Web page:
The early post-diluvian world said, “Let us go up to God” but the triune God said, “Let us go down and confuse their language” (Gen 11:7). Now that same triune God, Father, Son, and Holy Spirit has said, “Let us go down and save them.” Salvation always comes down to us sinners. It unites the scattered. It delivers the elect from the wrath of God and heals their wounds.
The Jerusalem Above
What we are seeing in our streets is the effect of the fall: from the killing of George Floyd, to the rioting, burning, and murder of citizens and cops. Caesar is overwhelmed. Even when he restores order he cannot change the human heart. Only God the Holy Spirit can make a dead heart new and blind eyes to see. The city of man needs order but salvation is found only in the city of God. Unity between peoples is found in Christ, in his gospel, and in his church. The world loves self-righteous anger, bitterness, and division. Only the Holy Spirit of Christ is able to bring new life, forgiveness, and healing.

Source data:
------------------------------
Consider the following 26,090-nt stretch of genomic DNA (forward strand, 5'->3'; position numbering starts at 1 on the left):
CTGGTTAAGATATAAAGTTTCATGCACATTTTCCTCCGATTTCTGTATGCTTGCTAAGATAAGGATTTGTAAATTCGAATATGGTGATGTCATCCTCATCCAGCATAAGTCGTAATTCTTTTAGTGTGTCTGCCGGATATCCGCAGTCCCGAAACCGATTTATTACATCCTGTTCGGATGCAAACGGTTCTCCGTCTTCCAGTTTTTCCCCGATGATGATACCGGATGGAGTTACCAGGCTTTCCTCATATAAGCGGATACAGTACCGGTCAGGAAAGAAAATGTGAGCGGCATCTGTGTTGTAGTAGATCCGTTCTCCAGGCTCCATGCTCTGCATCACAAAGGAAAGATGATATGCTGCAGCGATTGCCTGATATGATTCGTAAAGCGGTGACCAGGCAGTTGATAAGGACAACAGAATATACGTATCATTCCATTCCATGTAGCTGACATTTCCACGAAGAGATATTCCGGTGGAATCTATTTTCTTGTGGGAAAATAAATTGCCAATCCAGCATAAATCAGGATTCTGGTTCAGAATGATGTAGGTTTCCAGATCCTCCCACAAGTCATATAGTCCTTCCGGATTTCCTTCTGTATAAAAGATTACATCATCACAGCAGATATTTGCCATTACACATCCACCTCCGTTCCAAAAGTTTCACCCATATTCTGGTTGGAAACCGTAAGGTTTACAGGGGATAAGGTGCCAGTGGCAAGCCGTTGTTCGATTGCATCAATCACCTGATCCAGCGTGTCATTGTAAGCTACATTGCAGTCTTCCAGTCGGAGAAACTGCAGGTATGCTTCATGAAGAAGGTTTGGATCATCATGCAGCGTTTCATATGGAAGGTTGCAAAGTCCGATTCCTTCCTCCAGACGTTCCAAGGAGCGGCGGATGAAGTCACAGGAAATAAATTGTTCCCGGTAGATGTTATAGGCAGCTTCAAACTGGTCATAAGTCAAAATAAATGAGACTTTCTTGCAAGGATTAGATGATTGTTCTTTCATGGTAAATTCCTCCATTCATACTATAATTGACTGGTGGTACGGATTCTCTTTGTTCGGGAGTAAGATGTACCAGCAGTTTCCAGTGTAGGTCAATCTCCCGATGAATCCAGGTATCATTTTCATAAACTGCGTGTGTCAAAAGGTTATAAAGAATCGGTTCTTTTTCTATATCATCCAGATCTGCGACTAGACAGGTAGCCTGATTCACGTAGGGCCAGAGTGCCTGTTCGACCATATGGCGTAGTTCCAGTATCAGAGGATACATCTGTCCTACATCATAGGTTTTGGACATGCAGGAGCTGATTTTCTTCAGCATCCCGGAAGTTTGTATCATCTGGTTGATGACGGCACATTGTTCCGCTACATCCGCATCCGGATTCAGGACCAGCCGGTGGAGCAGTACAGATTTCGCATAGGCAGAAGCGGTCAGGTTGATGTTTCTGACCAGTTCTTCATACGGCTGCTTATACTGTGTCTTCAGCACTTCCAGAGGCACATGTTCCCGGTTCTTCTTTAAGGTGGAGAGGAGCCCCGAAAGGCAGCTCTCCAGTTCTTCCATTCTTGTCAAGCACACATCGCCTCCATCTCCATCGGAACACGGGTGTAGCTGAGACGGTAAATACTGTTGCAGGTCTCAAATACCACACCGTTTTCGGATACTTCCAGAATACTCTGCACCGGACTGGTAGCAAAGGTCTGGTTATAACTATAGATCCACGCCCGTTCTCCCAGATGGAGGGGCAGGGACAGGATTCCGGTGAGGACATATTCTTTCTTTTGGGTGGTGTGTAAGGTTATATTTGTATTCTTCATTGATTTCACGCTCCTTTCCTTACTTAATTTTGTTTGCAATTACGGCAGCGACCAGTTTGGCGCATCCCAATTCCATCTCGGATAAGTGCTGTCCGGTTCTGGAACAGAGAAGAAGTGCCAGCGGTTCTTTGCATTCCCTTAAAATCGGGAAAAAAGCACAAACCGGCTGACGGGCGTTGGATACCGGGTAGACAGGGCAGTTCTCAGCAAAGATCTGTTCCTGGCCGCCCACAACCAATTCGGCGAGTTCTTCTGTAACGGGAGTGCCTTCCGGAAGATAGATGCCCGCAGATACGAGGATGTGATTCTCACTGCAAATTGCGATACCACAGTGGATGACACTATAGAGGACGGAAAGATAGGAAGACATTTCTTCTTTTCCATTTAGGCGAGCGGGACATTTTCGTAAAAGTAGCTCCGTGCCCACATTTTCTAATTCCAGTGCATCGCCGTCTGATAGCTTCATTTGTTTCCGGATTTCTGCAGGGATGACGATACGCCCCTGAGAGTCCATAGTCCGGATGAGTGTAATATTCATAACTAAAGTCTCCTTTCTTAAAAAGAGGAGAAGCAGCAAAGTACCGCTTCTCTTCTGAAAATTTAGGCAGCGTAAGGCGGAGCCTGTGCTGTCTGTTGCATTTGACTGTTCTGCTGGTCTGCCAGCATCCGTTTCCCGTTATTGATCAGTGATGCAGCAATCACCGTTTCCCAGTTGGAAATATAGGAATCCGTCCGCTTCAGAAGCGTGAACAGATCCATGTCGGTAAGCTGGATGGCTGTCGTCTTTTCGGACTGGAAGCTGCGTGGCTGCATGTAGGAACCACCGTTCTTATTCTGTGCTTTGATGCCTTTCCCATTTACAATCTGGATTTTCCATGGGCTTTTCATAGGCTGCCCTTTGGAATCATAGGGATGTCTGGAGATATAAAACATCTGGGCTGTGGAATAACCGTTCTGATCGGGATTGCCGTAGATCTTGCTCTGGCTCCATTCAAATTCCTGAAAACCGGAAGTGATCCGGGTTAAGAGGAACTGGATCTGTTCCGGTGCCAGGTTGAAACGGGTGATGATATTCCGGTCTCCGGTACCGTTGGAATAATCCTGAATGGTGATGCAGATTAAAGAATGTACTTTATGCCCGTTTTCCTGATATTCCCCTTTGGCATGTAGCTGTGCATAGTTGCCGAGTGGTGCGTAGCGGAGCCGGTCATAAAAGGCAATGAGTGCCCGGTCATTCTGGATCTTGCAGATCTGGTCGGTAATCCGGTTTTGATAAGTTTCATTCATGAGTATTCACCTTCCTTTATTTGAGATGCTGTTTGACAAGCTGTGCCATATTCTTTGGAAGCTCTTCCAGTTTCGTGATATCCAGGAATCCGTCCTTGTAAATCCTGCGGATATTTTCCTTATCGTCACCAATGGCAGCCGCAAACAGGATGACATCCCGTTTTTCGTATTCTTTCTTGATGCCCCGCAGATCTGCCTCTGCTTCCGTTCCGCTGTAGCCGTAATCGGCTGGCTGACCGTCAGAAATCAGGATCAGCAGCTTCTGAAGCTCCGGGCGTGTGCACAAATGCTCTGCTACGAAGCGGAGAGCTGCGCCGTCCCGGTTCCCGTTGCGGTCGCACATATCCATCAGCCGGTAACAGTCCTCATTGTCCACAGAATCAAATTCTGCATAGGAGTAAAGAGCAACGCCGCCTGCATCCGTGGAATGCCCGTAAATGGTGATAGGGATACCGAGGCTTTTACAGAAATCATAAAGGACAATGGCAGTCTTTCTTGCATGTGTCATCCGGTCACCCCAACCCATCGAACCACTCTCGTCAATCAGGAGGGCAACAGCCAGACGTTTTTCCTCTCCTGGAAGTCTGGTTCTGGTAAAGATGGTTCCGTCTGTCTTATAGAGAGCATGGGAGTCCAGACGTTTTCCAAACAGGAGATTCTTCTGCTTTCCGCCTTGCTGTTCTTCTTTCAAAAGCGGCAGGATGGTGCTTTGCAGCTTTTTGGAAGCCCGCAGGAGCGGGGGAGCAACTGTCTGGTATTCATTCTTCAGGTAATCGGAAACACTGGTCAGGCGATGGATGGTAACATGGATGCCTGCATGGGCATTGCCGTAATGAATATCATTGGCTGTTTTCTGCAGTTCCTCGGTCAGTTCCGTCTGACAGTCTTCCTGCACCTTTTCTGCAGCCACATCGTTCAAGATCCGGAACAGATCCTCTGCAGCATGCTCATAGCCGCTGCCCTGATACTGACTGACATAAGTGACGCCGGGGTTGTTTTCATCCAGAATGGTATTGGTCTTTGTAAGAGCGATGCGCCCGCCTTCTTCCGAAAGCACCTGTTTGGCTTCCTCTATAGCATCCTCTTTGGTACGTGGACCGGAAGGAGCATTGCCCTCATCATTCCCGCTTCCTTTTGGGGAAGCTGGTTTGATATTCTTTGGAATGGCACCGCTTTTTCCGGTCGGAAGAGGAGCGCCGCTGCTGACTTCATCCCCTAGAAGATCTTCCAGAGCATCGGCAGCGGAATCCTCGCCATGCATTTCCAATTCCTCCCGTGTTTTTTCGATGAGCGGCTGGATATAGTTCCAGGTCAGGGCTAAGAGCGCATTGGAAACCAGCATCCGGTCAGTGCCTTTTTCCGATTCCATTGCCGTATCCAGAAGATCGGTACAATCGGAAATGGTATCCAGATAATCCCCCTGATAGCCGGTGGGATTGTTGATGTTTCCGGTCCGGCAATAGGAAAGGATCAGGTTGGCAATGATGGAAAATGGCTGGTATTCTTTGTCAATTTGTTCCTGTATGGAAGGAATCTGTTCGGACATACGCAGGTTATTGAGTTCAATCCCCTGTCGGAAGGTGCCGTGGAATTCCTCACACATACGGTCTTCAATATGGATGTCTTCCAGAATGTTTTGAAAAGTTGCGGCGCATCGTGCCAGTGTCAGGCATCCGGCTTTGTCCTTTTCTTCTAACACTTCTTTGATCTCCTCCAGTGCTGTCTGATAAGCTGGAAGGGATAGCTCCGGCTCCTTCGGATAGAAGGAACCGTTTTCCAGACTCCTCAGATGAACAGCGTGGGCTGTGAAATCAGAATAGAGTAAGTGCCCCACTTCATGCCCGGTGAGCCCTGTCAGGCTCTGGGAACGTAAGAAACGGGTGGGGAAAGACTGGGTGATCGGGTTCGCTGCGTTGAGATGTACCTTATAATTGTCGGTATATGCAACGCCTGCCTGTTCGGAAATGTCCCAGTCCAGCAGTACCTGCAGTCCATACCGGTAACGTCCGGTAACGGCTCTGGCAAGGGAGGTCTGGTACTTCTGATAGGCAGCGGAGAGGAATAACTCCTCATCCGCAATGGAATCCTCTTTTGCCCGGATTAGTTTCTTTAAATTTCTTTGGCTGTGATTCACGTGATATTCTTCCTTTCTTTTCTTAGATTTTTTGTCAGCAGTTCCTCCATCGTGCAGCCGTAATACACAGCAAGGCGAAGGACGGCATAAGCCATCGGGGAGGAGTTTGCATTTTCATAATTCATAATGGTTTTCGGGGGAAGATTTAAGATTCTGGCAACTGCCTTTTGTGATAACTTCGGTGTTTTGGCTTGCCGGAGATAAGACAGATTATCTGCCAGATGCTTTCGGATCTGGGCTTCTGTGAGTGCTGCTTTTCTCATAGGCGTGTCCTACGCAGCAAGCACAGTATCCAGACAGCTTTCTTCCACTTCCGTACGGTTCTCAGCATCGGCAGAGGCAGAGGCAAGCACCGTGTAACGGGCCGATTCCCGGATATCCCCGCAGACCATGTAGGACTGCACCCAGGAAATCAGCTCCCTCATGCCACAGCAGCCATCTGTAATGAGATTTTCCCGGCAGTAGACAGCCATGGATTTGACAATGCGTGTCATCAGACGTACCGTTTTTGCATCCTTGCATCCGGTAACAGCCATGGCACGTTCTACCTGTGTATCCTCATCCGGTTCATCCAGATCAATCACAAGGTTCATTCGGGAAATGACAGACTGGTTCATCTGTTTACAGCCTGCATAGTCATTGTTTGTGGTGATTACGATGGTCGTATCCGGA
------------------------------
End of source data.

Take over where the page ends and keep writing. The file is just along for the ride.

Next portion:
Occasionally, in his mysterious providence, God lifts his restraining hand just a bit so that we can see what might be should he remove his restraining mercies altogether. What we see is a Hobbesian state of nature, a war of all against all, where life is, as he warned, “solitary, poor, nasty, brutish, and short.” He prescribed the Leviathan, a powerful centralized state to control behavior and prevent chaos. We have that Leviathan and it is overmatched.
The mob is no match for the power of the gospel and the Holy Spirit. We Christians have resources the likes of which Hobbes did not understand. We can petition the God who broke the ziggurat, who scattered the peoples and he answers prayers and saves his elect. Let us ask him to restrain evil and violence but let ask him just as fervently to grant new life, to soften hearts, and to create in the midst of the rage and bitterness, citizens of the heavenly city who might be a light to the nations even as they rage.
1. My account of the ziggurat follows Marc Z. Brettler, “Ziggurat,” ed. Mark Allan Powell, The HarperCollins Bible Dictionary (Revised and Updated) (New York: HarperCollins, 2011), s.v., “Ziggurat,” (pp. 1129–31).
2. So A. F. Glasser, “Pentecost,” ed. Geoffrey W. Bromiley, The International Standard Bible Encyclopedia, Revised (Wm. B. Eerdmans, 1979–88), 757.